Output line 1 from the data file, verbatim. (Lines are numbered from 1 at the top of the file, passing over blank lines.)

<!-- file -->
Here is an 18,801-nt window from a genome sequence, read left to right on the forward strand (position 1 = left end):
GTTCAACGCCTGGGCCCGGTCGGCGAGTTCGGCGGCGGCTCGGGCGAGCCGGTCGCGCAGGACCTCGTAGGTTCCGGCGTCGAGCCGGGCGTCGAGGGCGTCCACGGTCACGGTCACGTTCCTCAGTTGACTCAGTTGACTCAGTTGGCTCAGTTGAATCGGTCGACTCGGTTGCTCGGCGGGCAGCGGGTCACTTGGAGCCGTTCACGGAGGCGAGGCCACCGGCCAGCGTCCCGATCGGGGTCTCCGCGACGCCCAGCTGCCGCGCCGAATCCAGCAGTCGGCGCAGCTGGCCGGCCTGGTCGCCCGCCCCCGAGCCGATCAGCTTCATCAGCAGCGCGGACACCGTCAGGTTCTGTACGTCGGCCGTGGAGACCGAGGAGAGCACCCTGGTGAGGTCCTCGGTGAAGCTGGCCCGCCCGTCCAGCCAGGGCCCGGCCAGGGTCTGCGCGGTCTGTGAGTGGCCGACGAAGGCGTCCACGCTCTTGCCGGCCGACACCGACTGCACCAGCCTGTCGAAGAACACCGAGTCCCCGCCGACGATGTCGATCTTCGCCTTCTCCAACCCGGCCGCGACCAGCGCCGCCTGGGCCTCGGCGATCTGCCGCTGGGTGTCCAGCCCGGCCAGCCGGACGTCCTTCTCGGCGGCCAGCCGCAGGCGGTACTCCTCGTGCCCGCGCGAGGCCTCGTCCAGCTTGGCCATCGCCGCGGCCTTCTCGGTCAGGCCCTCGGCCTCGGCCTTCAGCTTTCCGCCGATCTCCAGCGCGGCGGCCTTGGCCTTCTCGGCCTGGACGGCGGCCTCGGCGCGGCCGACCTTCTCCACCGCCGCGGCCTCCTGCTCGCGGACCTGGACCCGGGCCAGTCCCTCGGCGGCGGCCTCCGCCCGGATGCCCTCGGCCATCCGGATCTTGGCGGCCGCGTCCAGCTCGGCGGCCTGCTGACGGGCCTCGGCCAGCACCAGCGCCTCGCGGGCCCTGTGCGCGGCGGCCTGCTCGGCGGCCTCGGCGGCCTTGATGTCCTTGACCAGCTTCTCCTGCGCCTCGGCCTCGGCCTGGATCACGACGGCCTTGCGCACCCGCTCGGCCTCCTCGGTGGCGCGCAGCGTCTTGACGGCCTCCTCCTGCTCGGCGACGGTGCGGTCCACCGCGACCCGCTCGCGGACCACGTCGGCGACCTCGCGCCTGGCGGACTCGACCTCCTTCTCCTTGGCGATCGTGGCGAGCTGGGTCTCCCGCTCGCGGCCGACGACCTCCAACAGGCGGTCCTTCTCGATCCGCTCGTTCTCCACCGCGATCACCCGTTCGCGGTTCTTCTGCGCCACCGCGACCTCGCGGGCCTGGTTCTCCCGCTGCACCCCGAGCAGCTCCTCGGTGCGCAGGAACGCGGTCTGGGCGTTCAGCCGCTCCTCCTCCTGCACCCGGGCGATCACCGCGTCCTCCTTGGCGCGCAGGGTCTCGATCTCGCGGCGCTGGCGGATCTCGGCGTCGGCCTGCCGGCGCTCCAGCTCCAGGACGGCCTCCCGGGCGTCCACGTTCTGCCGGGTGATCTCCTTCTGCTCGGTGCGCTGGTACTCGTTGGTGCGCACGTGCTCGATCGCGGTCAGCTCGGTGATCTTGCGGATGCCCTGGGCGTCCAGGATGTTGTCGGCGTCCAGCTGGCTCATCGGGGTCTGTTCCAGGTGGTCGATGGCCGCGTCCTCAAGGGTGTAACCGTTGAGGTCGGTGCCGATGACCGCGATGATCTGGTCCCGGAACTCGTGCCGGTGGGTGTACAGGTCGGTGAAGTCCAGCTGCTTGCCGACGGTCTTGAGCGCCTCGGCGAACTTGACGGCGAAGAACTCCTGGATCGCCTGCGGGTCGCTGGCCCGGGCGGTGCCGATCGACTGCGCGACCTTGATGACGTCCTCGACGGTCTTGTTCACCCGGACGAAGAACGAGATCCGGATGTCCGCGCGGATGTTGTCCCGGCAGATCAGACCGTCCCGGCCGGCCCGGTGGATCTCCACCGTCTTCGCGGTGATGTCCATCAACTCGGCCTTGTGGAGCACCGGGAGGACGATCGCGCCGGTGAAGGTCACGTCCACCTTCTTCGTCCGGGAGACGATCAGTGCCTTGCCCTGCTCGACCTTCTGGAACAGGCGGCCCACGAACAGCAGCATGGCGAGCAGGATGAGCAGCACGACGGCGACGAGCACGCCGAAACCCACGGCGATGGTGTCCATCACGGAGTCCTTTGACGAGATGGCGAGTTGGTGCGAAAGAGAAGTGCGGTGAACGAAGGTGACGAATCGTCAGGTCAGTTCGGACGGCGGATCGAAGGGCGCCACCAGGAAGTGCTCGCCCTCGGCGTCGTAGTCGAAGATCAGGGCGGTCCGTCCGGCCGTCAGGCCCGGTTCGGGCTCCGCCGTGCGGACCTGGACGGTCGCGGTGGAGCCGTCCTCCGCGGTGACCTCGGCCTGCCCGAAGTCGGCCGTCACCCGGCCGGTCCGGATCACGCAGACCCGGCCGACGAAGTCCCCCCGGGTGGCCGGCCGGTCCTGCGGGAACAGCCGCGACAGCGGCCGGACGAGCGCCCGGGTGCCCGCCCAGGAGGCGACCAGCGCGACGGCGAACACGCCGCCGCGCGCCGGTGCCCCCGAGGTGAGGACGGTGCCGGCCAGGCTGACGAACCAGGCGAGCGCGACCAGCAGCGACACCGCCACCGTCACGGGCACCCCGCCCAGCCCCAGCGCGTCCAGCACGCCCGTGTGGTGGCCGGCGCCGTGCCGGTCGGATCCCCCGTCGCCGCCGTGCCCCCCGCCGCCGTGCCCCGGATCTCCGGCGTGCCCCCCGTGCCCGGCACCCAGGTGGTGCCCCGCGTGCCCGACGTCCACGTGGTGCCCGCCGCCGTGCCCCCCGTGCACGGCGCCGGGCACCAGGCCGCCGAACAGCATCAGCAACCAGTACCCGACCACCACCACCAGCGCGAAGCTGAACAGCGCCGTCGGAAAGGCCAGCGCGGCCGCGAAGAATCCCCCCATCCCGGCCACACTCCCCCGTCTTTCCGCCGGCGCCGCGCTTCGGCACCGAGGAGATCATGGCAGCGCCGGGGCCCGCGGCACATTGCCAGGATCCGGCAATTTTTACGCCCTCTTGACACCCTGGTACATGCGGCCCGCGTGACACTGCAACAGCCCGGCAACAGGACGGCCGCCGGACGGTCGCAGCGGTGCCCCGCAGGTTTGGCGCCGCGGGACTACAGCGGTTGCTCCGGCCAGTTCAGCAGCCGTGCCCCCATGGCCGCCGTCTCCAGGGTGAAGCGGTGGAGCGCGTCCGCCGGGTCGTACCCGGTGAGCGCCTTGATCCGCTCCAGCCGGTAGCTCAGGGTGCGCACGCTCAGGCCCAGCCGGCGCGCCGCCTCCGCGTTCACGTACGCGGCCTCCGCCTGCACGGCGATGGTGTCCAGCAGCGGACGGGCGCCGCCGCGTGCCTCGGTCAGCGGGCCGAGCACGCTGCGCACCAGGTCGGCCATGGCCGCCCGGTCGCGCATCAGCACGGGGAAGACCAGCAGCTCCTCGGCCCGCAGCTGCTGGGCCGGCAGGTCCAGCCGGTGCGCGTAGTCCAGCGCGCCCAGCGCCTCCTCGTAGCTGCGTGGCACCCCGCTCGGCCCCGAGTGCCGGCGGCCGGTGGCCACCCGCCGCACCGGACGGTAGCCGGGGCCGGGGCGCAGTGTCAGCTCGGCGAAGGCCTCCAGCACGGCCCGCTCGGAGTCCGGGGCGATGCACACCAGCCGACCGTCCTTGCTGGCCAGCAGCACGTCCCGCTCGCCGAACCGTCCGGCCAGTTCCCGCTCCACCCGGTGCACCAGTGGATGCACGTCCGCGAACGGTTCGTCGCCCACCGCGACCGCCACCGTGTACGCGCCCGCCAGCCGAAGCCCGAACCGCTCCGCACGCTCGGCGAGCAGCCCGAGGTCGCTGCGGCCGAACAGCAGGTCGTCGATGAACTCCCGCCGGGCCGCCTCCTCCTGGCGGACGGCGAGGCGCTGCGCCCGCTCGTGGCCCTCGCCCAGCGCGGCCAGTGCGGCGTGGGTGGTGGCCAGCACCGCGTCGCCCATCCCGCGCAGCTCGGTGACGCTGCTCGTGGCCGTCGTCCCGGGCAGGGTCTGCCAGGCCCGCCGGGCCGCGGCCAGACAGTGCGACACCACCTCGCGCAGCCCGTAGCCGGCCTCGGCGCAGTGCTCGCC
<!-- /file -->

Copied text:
Here is an 18,801-nt window from a genome sequence, read left to right on the forward strand (position 1 = left end):